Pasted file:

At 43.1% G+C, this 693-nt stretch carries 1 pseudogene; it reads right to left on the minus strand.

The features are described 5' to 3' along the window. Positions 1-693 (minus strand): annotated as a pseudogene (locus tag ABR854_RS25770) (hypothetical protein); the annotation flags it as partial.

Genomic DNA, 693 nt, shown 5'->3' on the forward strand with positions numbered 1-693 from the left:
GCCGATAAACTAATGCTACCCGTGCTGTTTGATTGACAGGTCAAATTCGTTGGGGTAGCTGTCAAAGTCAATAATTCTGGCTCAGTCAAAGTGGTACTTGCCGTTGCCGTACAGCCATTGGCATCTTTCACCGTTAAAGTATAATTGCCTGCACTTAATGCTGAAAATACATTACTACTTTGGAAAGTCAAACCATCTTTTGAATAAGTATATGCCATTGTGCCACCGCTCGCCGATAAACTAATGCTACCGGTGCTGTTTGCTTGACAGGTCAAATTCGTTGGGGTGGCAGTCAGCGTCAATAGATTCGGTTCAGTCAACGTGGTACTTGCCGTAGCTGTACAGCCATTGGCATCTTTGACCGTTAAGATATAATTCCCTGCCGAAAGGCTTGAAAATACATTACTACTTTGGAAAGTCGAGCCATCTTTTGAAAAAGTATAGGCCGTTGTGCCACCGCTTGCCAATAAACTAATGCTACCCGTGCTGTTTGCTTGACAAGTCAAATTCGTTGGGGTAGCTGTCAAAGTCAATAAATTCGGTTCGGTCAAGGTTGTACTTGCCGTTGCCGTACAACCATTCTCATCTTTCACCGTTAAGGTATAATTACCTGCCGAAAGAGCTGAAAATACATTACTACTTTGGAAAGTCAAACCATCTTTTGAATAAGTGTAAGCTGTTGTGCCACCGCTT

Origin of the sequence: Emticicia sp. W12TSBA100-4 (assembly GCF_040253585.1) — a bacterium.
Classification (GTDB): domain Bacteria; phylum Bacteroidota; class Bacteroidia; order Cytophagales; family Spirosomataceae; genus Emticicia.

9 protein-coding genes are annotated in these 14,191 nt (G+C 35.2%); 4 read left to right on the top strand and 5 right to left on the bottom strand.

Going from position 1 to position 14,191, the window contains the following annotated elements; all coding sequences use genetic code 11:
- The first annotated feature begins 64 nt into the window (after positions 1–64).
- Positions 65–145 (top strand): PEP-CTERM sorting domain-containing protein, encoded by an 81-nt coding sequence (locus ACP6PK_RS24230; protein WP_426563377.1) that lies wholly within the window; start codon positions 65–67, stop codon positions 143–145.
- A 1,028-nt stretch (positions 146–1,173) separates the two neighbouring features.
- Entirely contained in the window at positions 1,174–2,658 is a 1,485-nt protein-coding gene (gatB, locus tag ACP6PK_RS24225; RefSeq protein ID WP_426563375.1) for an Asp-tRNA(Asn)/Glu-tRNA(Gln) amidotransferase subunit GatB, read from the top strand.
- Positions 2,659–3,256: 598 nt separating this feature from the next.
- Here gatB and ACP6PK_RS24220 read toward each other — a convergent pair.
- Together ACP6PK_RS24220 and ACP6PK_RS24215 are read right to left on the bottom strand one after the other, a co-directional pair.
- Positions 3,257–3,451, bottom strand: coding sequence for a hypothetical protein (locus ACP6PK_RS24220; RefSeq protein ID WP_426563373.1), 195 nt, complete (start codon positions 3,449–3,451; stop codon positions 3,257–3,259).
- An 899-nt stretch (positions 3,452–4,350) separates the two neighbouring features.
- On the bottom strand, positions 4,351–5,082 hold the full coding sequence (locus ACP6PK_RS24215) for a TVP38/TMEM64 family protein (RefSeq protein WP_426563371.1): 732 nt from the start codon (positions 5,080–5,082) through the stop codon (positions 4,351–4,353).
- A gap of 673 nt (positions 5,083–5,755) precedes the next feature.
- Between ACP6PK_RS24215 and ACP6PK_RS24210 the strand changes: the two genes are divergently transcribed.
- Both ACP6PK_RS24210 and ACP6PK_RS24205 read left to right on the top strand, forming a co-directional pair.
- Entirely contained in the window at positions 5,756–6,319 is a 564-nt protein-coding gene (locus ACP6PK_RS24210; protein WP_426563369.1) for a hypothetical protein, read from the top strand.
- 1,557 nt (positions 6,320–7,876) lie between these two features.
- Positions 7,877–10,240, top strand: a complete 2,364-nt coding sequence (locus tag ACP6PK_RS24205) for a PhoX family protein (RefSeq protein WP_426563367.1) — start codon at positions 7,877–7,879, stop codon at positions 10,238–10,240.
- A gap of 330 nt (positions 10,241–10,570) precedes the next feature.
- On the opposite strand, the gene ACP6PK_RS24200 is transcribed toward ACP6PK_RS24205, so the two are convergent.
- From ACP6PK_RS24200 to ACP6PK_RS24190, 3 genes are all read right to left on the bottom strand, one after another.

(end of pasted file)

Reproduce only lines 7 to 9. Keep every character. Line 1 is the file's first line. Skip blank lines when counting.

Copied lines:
9 protein-coding genes are annotated in these 14,191 nt (G+C 35.2%); 4 read left to right on the top strand and 5 right to left on the bottom strand.

Going from position 1 to position 14,191, the window contains the following annotated elements; all coding sequences use genetic code 11:
- The first annotated feature begins 64 nt into the window (after positions 1–64).